Posts Tagged ‘Dan Nenni’
Thursday, April 3rd, 2014
There are lots of clever ways to tell you why it’s worth your while to attend EDPS in Monterey on April 17th and 18th. It’s less noisy than DAC, less vendor-specific than CDNLive, SNUG or U2U; less crowded than ISSCC; has fewer presentations than DVCon; and boasts no co-located events to confuse your schedule like at ISQED. But that doesn’t tell you why EDPS is worthwhile. It’s the list of speakers and the setting that should convince you to carve out some time on that Thursday and Friday to run down to Monterey – a scenic hour’s drive from Silicon Valley – to attend the 21st annual Electronic Design Process Symposium.
On Thursday, Wally Rhines is giving the keynote after dinner; during the day, Gary Smith’s moderating a session on design flow challenges that includes Frank Schirrmeister, John Swan, Gene Matter, Jim Kenney, and Naresh Sehgal; Sehgal’s leading a session on pre-silicon software development platforms that includes Camille Kokozaki, Shantanu Ganguly, Kumaraswamy Namburu, Schirrmeister, and Vicki Mitchell; Herb Reiter’s moderating a session on FinFETs, 3D-ICs, and FDSOI, that includes Jamil Kawa and Paul McLellan; and the kick-off keynote on Thursday morning will be given by Intel’s Chris Lawless talking about pre-silicon platforms for software development.
On Friday, Dan Nenni’s leading a whole day on IP that includes Martin Lund, Patrick Soheili, Warren Savage, Kurt Shuler, Lluis Paris, Carey Robertson, and Bernard Murphy. Finally, Aparna Dey is General Chair for EDPS. All together, that’s 24 people and a robust ecosystem of knowledge and experience comprising this year’s EDPS program.
Thursday, April 4th, 2013
Let’s be honest about this. The reason the Electronic Design Process Symposium takes place every year in Monterey is because of the surf and sunshine. Otherwise, this conference would be so much more appropriately located in Silicon Valley.
Oh well, where’s the harm? Just hop into your favorite woodie, be it a hybrid or an EV, don’t forget the suncream, sandtoys, and surfboard, and head on down to Monterey Bay for two days of great talks, good food, and quiet-ish contemplation, with an emphasis on -ish. The 20th annual EDPS awaits.
Thursday, July 26th, 2012
There are three things to remember about Jim Hogan: He’s an affable guy, he’s usually sporting a Hawaiian shirt, and he’s extremely accessible; when you interview him, he’s able to talk to you without a PR person sitting at his elbow. I spoke with Jim by phone in late July.
WWJD: How are you doing, and what’s up with this upcoming surfing-themed fundraiser you’re hosting?
Jim Hogan: I’d doing great, and yeah – that’s an annual fund raiser we host. I live in Santa Cruz, where life is pretty easy and my kids surf.
Also I work a lot with Jill Jacobs [Mod Marketing], who’s got relatives here in Santa Cruz. Jill was my coordinator for roadshows at Cadence and still does logistics for some of my startups. Her relatives are just a great family and are neighbors with Jack O’Neal [surfing entrepreneur and credited by many for inventing the wetsuit] who’s always donating to charities here.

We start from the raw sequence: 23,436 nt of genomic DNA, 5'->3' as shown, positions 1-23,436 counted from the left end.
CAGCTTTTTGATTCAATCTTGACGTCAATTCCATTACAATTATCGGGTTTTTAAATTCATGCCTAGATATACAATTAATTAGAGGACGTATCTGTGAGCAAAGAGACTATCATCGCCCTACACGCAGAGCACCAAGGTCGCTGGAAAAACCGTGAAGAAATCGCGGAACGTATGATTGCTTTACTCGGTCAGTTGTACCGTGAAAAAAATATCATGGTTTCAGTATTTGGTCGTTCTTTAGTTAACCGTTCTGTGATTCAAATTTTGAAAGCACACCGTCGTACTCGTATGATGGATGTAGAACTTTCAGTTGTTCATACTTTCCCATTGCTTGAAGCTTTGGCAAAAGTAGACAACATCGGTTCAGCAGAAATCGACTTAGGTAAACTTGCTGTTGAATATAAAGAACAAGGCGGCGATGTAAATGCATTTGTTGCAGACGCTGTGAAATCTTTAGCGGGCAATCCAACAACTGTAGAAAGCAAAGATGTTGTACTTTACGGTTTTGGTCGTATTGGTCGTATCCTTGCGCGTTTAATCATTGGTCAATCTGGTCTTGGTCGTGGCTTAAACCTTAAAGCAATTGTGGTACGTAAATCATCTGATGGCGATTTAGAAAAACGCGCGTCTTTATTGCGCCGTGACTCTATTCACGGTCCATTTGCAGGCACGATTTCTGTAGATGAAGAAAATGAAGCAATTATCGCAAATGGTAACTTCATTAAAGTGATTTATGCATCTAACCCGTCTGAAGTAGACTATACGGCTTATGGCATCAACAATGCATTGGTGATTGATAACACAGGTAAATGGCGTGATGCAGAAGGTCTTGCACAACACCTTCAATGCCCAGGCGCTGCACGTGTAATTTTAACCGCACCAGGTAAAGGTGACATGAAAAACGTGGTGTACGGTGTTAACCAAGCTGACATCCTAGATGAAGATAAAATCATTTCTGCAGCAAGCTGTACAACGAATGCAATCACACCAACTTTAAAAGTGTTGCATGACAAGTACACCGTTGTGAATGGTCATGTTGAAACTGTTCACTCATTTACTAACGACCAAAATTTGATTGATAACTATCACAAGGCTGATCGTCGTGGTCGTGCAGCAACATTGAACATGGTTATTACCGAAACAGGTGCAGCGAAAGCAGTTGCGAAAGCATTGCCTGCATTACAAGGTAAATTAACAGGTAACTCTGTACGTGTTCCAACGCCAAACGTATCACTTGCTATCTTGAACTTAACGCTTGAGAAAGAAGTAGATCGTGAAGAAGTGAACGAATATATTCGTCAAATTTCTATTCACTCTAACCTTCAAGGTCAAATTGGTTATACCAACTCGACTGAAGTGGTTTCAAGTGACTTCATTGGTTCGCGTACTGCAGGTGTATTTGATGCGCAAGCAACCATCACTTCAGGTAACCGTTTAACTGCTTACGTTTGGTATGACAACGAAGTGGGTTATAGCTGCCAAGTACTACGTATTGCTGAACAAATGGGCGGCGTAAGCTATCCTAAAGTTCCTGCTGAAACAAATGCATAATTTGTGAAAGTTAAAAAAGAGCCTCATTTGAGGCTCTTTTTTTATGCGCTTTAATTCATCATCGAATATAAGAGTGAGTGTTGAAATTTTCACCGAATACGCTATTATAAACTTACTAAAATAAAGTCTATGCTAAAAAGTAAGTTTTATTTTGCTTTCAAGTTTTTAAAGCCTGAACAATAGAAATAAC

Santa Cruz isn’t too far from the Valley, and I always have a lot of fun when we put these two crowds together, the surfers and the technology folks. For me, it’s kind of like the parties we had at my frat in college. You pick the day, buy the beer, and invite a bunch of people. [laughing] Maybe we’ve scaled up a little bit since then. Now my frat parties have a somewhat corporate feel.
Monday, June 11th, 2012
This is the third in a series of blogs describing conversations with small companies that exhibited at 2012 Design Automation Conference in San Francisco, June 4th to 6th.
Since I published the Monday@DAC and Tuesday@DAC blogs, both Dan Nenni and Mike Demler have published attendance numbers for the conference. Interesting that the two sets of numbers see the same cup as either half-full or half-empty.
Per Nenni, the cup’s half-full when comparing DAC 2011 in San Diego to DAC 2012 in San Francisco: “Conference attendees were up to 1901, up 9% on last year. But exhibits only passes were way up to 2783, an increase of 39%. Even booth staff was up 11% to 2704.”
Per Demler, however, the cup’s half-empty when comparing DAC 2009 to DAC 2012, both in San Francisco: “Conference attendees remained essentially flat compared to the last San Francisco DAC, at 1,962 in 2009 versus 1,902 this year. Exhibit-only attendees dropped by nearly 20%, from 3,337 three years ago to 2,703 in 2012. It is interesting to note that Booth Staff actually increased slightly, from 2,697 to 2,704.”
Demler added: “An analysis of the DAC exhibitor list reflects many of the changes that have occurred in the industry. Fewer than 100 companies on the show floor, approximately half of the exhibitors, actually develop design tools.”
Demler also observed that PDF Solutions, a company whose CEO is on the EDAC Board, did not exhibit at DAC 2012. PDF Solutions does not consider itself a design tool company, however – see my interview with John Kibarian here – so even had the company exhibited that may not have alleviated concerns.